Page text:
After losing 3 out of 4 to Navy (still hurts to type that) the Irish have blown out the Middies in back-to-back seasons and have scored over 100 points in this meetings. These programs famously met to begin the 2012 season in Ireland and the matchup returns to Notre Dame Stadium later this fall. Here is a summer preview of the United States Naval Academy.
Location: Annapolis, MD
Head Coach: Ken Niumatalolo (6th year)
2012 Record: 8-5
2012 S&P Ranking: 88
'12 S&P Offense: 75
'12 S&P Defense: 99
'12 FEI Rating: 103
Navy got back to a bowl game after a 5-win season in 2011 but they didn't open up last fall in the best of ways. After a 50-10 loss to the Irish in Ireland the Middies have 4 turnovers burn them in a 34-7 loss to Penn State. They picked up their first win of the season against VMI but fell to 1-3 on the season after a shutout loss to San Jose State---one of Navy's worst offensive performances (144 total yards) in a decade.
A crazy overtime win over Air Force sparked a turnaround to Navy's season as they reeled off 4 more wins in a row over Central Michigan, Indiana, East Carolina, and Florida International. A shootout loss to Troy gave the Middies their 4th loss of the season but they closed out the regular season with wins over Texas State and Army---the latter securing their first Commander-in-Chief's Trophy since 2009.
Their bowl game against Arizona State didn't go too well getting down 34-7 at halftime and surrendering 648 total yards to the Sun Devils.
Q&A with Mike from The Birddog:
1. Keenan Reynolds played really well as a freshman in 2012. Were you able to get a good look at him as the starter in the second half of the season and do you think the sky is the limit as far as his potential is concerned? What are his strengths and weaknesses?
Trey Miller caught sort of a tough break last year. Navy was 1-3 after 4 games, with those three losses coming to teams that finished a combined 31-7. While he struggled in those games, Trey looked great against Air Force, rushing for 110 yards and going 3-3 passing before leaving the game with an injury in the 4th quarter. Keenan Reynolds stepped in, Navy won in overtime, and the rest is history. After throwing for 3 TDs in a win over Central Michigan the next week and following it up with a comeback win over Indiana, the coaches decided to stick with Keenan even after Trey was healthy again.
As an outside observer it's hard to gauge potential outside of the obvious. When a team goes 6-2 while starting a freshman quarterback, it's natural to assume that things will only get better as that quarterback matures. The coaches certainly haven't been shy about their opinion of Keenan's potential. Keenan has a natural understanding of this offense that we've rarely seen from a freshman. He will do things on the field that the coaches will think is a mistake at the time, only to find that Keenan made the right call once they watch the film. He just has that knack in reading defenses.
What has the coaches excited, though, is that he's not content to rely on his good instincts. His work ethic is incredible, both in practice and in studying film, which is even more amazing considering everything that's on a Navy freshman's plate. As the burdens of being a plebe are removed, he's only going to grow more focused. Keenan still has a lot of work to do when it comes to making option reads; it's one thing to understand the big picture of the offense, but reading your keys to decide whether to keep vs. give to the fullback is something you only learn through repetition. With his work ethic, though, I'm sure we'll see steady improvement in that area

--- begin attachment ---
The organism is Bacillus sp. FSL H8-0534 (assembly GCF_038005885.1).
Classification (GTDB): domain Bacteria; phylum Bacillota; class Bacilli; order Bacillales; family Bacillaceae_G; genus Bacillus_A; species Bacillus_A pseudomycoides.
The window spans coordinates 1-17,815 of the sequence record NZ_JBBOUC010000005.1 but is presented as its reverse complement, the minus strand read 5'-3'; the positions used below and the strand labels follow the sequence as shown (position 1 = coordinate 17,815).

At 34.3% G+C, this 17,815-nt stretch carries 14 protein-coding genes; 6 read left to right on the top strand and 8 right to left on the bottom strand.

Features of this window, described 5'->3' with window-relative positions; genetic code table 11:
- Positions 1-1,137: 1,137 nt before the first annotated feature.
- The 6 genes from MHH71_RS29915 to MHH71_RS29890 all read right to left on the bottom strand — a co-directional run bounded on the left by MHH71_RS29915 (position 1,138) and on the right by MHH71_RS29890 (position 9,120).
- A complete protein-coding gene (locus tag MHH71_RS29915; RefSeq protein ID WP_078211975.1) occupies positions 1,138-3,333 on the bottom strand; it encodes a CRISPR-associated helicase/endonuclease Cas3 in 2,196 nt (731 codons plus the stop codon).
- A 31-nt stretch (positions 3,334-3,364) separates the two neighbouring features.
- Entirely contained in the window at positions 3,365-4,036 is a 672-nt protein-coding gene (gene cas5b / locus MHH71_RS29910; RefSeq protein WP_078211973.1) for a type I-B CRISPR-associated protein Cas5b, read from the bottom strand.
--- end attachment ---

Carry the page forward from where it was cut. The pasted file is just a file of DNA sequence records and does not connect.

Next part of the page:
2. The Midshipmen were held to a combined 17 points in 3 early season losses last year. With 7 starters returning on offense are you expecting a more productive unit on this side of the ball in 2013?
Sure, considering that it was more productive through the last eight games of last season. The most significant difference between Navy's 1-3 start and their 6-2 finish last year was turnovers. That's where Keenan made his biggest impact. Navy gave up 12 turnovers in its first four games, but only had 7 over the rest of the season while averaging 30 points per game. The offense will be fine as long as they don't give the ball away.
3. Navy is losing an explosive player in slotback Gee Gee Greene who leaves Annapolis with 3,757 all-purpose yards for his career. Who will be the top playmaker to step up on offense in Greene's absence?
This offense revolves around the quarterback more than most, and that's even more true with Keenan because of his arm. The story of the Navy offense this year might not be what playmaker steps up to replace Gee Gee, but rather what the coaches do to take advantage of Keenan's skill set. Navy fans have heard this before; Ricky Dobbs was another excellent passer, and there was talk at one time about seeing 20 passes per game to take advantage of it. It didn't materialize then, but it might this year. I think it depends more on how the offensive line performs than the quarterback.
Other than Keenan, the best chance for a breakout year is probably at the fullback position with the tandem of Noah Copeland and Chris Swain. 2012 was a little unusual in that a lot of Navy's opponents lined up in a way that made the fullback less of a factor. Copeland was limited to 162 carries in 13 games last year. By comparison, his predecessor, Alexander Teich, had 186 carries in only 11 games in 2011. Assuming that these defenses were an aberration and that the fullback will return to its typical prominence in the offense, both Copeland and Swain should have very productive seasons.
Copeland performed well whenever he had the opportunity to carry the load. He had 15+ carries in only 5 games, but in those games he ran for 489 yards and 4 TDs while averaging 5.1 ypc. His best asset is his vision and the ability to find the correct running lane. Swain, on the other hand, is more of the physical specimen. He was gradually mixed into the offense over the last 4 games, culminating with 93 yards and a TD on only 4 carries against Arizona State. He will become more of a factor as he learns to run around people instead of through them.
4. You're breaking in 4 new starters in the front 7---is this the biggest worry on defense?
Yes, although turnover is sort of a fact of life at a service academy. The transfer of nose guard Danny Ring hurts after he established himself as a starter in the second half of 2012, but the coaching staff feels very good about the linebackers. There are only 3 seniors at the top of the depth chart right now, so the defense might be a year away from being truly great (by Navy standards). As young as this group is, though, they have a lot of game experience and should be a better unit in 2013.